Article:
In quick succession Friday, the Camden City Council and the state Department of Community Affairs approved a plan to lay off all of the city's uniformed police officers, paving the way for a new county-run force to replace Camden's 141-year-old Police Department.
The approvals were given after the state Civil Service Commission last week gave the green light to the mass layoffs, set for April 30.
Notices are expected to go out soon to about 260 officers. City police unions have vowed to fight the layoffs in court.
An attorney for one of the unions alleged that the commission had been swayed by erroneous information the city submitted about its financial condition and the history of negotiations over a new contract.
Critics of the plan call it a union-busting maneuver; city and county officials say the county-run force would operate less expensively and would put more officers on the streets of a city that last year had a record 67 homicides.
If current police employees believe they are being laid off for reasons other than economy, efficiency, and related reasons, commission spokesman Peter Lyden said Friday, they may file good-faith appeals.
As for the city's submissions, "we . . . presume that the statements are made in good faith," Lyden said.
But lawyer Christopher Gray of Marlton, who represents the smaller, 31-member superior officers' union, said the city's claim that it cannot afford an adequately staffed police force was questionable because the city gave raises to other employees in recent years.
John Williamson, who heads the city's rank-and-file union, also claimed there were inaccuracies in the plan the city submitted to the commission, but he would not cite specifics, saying he did not want to give the other side a "heads-up" in a potential legal battle.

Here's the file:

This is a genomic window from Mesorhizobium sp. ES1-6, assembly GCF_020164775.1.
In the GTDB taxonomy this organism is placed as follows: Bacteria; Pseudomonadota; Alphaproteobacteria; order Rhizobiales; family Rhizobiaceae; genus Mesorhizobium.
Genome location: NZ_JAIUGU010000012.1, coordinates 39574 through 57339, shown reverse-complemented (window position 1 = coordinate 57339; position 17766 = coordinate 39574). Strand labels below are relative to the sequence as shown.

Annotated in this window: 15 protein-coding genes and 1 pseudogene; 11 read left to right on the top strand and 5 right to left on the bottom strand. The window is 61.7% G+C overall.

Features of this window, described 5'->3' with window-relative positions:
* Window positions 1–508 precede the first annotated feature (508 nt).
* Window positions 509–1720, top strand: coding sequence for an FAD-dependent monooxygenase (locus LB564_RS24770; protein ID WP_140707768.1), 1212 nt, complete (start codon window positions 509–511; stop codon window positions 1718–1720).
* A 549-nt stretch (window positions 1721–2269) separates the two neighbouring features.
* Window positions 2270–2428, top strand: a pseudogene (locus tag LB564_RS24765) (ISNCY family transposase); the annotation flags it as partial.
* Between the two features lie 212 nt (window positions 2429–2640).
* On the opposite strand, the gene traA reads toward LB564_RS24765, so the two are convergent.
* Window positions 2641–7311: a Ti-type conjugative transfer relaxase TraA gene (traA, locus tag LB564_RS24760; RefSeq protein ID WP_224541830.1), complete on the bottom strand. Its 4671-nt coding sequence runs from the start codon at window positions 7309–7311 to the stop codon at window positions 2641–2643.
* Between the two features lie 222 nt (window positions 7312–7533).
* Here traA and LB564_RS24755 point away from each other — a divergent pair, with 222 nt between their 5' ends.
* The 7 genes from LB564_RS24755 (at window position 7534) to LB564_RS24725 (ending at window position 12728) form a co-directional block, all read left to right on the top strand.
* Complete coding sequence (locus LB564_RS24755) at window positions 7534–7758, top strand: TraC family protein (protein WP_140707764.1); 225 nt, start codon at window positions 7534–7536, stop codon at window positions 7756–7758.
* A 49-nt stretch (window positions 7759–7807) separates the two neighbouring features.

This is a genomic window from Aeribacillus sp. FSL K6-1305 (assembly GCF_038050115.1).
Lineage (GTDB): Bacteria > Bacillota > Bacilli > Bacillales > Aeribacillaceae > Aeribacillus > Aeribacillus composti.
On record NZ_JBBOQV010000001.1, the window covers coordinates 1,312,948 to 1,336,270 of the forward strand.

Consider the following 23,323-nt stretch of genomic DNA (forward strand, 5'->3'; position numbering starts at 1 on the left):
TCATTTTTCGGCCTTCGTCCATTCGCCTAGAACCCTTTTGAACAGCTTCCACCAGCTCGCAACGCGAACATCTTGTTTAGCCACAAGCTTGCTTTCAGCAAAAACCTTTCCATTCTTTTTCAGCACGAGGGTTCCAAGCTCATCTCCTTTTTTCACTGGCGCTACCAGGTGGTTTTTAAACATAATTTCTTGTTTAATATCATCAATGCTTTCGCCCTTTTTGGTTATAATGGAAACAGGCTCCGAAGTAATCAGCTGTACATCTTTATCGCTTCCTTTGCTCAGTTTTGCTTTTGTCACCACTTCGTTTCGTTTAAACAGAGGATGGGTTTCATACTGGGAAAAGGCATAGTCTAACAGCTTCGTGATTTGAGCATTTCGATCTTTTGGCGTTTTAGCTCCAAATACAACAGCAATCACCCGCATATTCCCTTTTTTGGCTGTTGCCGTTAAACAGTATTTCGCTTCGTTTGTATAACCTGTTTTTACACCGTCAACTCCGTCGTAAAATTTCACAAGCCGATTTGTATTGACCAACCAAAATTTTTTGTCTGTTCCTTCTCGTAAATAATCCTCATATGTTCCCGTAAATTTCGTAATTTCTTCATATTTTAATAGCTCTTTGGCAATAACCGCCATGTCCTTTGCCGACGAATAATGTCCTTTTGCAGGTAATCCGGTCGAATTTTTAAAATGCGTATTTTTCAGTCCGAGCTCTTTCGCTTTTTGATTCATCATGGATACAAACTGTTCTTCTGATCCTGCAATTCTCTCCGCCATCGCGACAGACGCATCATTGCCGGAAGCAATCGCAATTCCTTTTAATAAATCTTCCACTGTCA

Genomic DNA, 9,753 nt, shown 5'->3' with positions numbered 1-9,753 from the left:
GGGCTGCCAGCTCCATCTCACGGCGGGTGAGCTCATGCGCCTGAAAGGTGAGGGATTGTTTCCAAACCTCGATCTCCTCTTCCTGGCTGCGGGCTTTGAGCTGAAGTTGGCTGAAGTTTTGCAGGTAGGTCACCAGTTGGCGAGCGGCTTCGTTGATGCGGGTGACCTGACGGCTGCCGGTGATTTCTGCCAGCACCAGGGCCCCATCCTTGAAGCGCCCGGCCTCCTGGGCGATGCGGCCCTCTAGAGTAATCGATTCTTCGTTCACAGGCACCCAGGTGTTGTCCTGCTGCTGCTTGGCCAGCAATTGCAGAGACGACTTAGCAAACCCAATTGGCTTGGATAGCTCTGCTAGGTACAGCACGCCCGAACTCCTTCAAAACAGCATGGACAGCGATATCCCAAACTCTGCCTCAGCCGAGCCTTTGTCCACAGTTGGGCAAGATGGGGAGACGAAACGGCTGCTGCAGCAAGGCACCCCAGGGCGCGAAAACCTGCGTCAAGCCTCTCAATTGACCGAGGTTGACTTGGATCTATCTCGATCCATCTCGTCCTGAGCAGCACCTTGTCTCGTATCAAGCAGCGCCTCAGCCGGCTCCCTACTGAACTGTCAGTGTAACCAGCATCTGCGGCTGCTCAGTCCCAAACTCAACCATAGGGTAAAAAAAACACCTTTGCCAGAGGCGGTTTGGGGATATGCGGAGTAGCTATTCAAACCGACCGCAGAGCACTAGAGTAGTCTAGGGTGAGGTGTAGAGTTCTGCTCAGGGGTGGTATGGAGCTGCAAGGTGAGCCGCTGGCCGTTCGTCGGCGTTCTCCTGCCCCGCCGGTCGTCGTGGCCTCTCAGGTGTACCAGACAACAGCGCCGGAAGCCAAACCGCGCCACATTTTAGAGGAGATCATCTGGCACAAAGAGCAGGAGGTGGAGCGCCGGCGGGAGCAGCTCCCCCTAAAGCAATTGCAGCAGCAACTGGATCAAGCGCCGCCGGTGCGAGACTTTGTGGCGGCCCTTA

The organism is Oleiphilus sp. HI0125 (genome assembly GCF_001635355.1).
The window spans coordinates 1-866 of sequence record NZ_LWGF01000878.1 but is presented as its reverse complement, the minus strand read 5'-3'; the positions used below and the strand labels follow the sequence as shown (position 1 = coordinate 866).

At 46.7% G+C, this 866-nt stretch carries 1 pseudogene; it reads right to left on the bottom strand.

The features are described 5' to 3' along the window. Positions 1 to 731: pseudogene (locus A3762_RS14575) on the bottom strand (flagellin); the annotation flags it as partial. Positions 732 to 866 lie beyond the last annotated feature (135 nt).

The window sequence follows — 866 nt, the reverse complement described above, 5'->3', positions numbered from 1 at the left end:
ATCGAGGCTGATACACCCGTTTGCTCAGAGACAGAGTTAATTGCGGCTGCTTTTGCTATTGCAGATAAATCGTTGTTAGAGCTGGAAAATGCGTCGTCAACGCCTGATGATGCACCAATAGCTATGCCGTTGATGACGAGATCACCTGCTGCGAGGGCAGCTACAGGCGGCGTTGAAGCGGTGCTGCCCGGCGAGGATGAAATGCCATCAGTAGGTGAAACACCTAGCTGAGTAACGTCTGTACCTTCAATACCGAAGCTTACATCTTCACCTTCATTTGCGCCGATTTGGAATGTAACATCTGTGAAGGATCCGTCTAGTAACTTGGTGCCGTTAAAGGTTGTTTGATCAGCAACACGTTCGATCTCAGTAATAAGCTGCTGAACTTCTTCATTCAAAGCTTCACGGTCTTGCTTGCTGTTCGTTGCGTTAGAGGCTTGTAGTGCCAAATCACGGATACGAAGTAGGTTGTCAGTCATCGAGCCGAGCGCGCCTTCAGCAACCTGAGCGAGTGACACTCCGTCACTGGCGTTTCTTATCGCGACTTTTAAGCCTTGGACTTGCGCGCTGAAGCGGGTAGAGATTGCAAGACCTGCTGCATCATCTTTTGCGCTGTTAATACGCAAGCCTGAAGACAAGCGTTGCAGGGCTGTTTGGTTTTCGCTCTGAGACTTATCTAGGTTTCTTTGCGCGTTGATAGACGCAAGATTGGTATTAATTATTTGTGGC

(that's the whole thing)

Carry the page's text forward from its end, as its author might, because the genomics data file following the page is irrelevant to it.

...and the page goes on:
Lyden said the commission's approval of the layoff plan was based in part on information Mayor Dana L. Redd provided in a seven-page Nov. 29 letter that listed a history of failed contract talks with the police unions and said the city was opting for the county force because it could "no longer sustain the costs of maintaining necessary levels of police services."
One of the points in the letter is that state transitional aid was cut from $61 million in fiscal year 2012 to $18.5 million in 2013. However, it does not mention a different category of state aid - "formula aid" - that was increased from $46 million in 2012 to $86 million in 2013.
City police unions have been working under contracts that expired years ago.
Gray said he had been asking the city and county to consider merging the city department with the new force.
"We understand that the contracts will be different and the benefits will be different, but we are dealing with tenured law enforcement officers that know the city, have worked the city," Gray said, adding that the city and county had refused to negotiate such a transition.
He said he would file an appeal with the Appellate Division of Superior Court to challenge the basis on which the city justified the layoffs.
Last month, an arbitrator ruled against the superior officers' call for retroactive pay increases in a new contract, citing Camden's dire financial situation and "abject poverty" among its residents.